However, as the strain in question did not directly impact the operational ability of the infected craft, it was tolerated, and allowed to accompany these smart models on their missions. Notwithstanding the malware in question did not have any designed intent to directory impact or affect the assets, it was obviously there for a reason - the malware in question was all about snooping, and the gathering of information which was passing through the bird concerned. Shortly after the infection of the USAF drones, there was the revelation that there was had been some suspected hacking of a number of terrain and agricultural satellites. There should be no doubt whatsoever that the age of cyberconflict is now upon us and has global governments in its focus. It is therefore time to look beyond those rolled up security policies and procedures, and look to GRC frameworks such as COBIT to help secure our electronic borders, no matter where they may be hosted.
Infosecurity show the threat
Cyberattacks, security budgets and BYOD were all in the spotlight at InfoSecurity Europe in April, which demonstrated new ways to protect organisations and IT users from the threat.

Most CSOs and CISOs reported that their IT security budgets, even in the cash-strapped public sector, remaining relatively intact, which underlines the importance that information security has to all sectors of the economy. But against the backdrop of cybercrime reportedly costing the world an amazing $380 billion a year, says Neelie Kroes, the European Commission vice-president, this is still not enough to protect IT users and citizens.

In her keynote speech at the event, Kroes said that since everyone uses computers, cyberattacks can affect everyone, meaning that cybersecurity is no longer the domain of national security authorities and needs a comprehensive solution that involves governments, businesses and individuals.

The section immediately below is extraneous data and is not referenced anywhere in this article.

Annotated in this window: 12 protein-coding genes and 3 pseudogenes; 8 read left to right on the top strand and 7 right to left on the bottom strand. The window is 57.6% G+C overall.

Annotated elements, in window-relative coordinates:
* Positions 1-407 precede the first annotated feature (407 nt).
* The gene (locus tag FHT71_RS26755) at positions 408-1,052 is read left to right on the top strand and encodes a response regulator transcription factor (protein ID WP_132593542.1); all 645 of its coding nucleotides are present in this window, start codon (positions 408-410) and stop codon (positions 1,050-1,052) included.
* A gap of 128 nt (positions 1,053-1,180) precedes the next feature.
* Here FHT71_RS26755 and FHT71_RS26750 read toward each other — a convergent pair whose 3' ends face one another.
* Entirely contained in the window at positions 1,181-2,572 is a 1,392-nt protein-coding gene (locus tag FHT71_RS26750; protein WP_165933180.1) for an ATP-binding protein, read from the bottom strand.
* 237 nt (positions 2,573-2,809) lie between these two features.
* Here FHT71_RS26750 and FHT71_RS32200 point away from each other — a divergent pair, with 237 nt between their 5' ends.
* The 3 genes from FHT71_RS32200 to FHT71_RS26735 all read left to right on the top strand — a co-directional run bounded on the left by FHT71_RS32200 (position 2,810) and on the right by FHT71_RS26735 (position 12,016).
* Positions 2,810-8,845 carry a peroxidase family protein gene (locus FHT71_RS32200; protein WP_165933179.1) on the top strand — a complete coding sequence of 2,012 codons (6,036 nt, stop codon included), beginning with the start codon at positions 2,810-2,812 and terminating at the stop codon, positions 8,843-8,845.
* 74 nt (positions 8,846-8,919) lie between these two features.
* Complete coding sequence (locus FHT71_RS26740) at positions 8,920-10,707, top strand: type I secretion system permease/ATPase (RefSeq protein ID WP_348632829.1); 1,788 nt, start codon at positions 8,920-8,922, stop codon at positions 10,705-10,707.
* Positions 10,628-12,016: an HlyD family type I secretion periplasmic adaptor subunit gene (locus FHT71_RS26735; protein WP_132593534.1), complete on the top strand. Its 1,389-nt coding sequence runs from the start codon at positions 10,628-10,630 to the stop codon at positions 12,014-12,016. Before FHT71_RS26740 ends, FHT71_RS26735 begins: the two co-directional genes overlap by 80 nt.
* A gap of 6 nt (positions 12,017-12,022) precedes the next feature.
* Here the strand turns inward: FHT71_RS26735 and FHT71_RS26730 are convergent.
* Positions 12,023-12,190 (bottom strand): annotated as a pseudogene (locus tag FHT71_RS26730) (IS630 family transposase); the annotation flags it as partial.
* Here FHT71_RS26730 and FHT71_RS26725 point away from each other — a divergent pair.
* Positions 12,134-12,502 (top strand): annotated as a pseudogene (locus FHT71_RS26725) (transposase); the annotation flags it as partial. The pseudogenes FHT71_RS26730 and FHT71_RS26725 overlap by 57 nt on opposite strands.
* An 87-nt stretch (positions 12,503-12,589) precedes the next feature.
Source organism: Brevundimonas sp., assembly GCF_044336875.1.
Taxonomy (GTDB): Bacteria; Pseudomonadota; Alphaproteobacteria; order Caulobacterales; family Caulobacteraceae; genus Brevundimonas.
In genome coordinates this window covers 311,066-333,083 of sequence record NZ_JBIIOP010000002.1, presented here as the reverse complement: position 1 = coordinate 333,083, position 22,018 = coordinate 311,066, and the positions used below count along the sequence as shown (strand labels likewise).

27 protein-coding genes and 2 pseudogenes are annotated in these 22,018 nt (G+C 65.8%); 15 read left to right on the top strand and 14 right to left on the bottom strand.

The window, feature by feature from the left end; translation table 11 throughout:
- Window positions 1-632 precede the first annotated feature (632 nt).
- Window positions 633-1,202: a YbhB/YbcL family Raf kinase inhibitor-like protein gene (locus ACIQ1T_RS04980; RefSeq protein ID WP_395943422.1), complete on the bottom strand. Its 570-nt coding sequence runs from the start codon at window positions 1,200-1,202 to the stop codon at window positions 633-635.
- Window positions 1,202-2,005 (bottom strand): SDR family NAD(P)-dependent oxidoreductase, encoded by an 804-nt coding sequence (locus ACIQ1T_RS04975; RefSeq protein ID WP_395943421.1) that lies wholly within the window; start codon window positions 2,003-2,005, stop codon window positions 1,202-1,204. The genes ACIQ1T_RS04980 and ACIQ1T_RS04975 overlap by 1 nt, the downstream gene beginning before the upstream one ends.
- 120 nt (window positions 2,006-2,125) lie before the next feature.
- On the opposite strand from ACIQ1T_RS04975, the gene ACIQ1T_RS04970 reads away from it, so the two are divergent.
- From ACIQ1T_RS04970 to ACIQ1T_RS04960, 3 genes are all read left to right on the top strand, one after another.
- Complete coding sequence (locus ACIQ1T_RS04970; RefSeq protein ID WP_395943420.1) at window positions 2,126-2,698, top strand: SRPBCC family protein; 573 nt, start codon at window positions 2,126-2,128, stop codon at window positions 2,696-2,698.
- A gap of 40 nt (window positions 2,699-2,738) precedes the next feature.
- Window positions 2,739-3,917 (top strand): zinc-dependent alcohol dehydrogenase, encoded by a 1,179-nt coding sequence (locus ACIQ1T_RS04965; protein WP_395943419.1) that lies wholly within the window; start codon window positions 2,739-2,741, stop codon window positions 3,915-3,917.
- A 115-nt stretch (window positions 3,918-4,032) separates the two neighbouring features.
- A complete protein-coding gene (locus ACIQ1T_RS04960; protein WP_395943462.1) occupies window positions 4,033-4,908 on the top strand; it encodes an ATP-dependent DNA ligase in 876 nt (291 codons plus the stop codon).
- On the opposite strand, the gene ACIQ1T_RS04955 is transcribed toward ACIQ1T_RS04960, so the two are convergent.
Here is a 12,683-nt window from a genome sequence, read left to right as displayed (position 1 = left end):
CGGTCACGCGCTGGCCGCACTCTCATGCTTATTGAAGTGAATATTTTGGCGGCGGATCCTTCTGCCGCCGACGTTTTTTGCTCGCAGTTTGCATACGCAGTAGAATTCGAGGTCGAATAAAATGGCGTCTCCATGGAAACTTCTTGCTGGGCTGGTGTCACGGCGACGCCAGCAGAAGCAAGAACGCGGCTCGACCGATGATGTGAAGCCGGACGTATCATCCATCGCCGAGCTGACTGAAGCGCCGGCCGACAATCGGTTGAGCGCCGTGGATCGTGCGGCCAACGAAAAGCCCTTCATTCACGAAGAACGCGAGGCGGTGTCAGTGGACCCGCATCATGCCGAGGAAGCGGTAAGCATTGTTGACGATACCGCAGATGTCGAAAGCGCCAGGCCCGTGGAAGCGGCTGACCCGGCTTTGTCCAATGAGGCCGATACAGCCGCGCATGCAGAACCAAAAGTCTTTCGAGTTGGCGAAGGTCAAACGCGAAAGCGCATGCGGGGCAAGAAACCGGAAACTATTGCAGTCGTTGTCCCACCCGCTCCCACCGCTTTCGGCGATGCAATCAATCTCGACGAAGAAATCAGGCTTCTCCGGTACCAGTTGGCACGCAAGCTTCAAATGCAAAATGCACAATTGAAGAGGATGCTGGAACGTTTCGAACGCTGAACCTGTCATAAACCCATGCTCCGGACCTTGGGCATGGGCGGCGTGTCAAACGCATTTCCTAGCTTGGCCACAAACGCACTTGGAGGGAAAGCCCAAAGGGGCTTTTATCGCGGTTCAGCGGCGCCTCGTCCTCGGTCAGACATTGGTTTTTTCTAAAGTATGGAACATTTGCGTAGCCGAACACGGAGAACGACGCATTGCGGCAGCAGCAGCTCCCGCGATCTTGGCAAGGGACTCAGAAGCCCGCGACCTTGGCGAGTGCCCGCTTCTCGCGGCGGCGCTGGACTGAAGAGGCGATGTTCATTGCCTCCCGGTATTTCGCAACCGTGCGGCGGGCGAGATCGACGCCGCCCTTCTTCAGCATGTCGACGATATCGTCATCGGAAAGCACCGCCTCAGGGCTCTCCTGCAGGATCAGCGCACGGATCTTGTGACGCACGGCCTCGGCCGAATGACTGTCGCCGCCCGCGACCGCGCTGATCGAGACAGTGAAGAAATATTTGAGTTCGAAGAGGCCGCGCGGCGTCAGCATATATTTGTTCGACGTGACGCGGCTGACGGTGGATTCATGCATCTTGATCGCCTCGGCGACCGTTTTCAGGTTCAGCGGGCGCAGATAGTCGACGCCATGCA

To assist in this regard, she explained that the European Commission will present a plan - a European strategy for Internet security - in the third quarter of this year.

The plan will be is based around five key areas. Firstly, there is a need to build a network to respond to cyberthreats and share that information - EU member countries will be asked to guarantee their minimum capabilities to respond adequately to threats, as well as sharing critical information in a secure and confidential manner.

Secondly, says Kroes, there needs to be a governance structure with member countries being required to establish competent authorities to centralise information and create regional forums to support collaboration with the private sector.

Kroes added that the third aim of the strategy plan will be to improve security at every point in the supply chain. The fourth aim will centre on the creation of vibrant IT security market. The fifth prong of the EC’s strategy, she explained, is that Internet security is not a Europe-only problem, but an international one, meaning that everyone must be involved in the creation of a more secure Internet.

Despite the underlying theme this year being about the increasing trend towards BYOD (bring-your-own-device) into the workplace, Simon Wise, deputy head of the Ministry of Defence’s global operations security centre, effectively vetoed the idea far as Government agencies in the security sector. At the MoD, he said in an Infosecurity Europe round table session: “We have a bring you own policy and it’s simple: Don’t!”

The key risk with BYOD, he told delegates, is the fact that unauthorised devices pose a serious threat to the rest of the network – which in the MoD’s case involves around 750,000 IP-enabled devices. Wise revealed that the MoD deals with 200 different firm’s IT systems, of which it has 20 main suppliers. As a result, he says, its suppliers need to be more honest about their position in the market, rather than claiming they have a `magic box’ solution to cybersecurity requirements.

Wise’s caution is backed up by the results of joint survey between PricewaterhouseCoopers and the organisers of Infosecurity Europe, which found that one in seven large organisations has been hacked in the last year – and with 20 per cent of organisations spending less than just one per cent of their IT budget on information security. Researchers found that as a result, the number of large organisations being hacked into is at a record high, with the overall cost of security breaches to UK PLC measured well into the billions of pounds mark a year.

The survey – which took in responses from a total of 447 UK organisations – found that 70 per cent of large organisations have detected significant attempts to break into their networks over the last year – a record high. On average, each large organisation suffered 54 significant attacks by an unauthorised outsider during 2011 - twice the level in 2010 - whilst 15 per cent of large organisations had their networks successfully penetrated by hackers.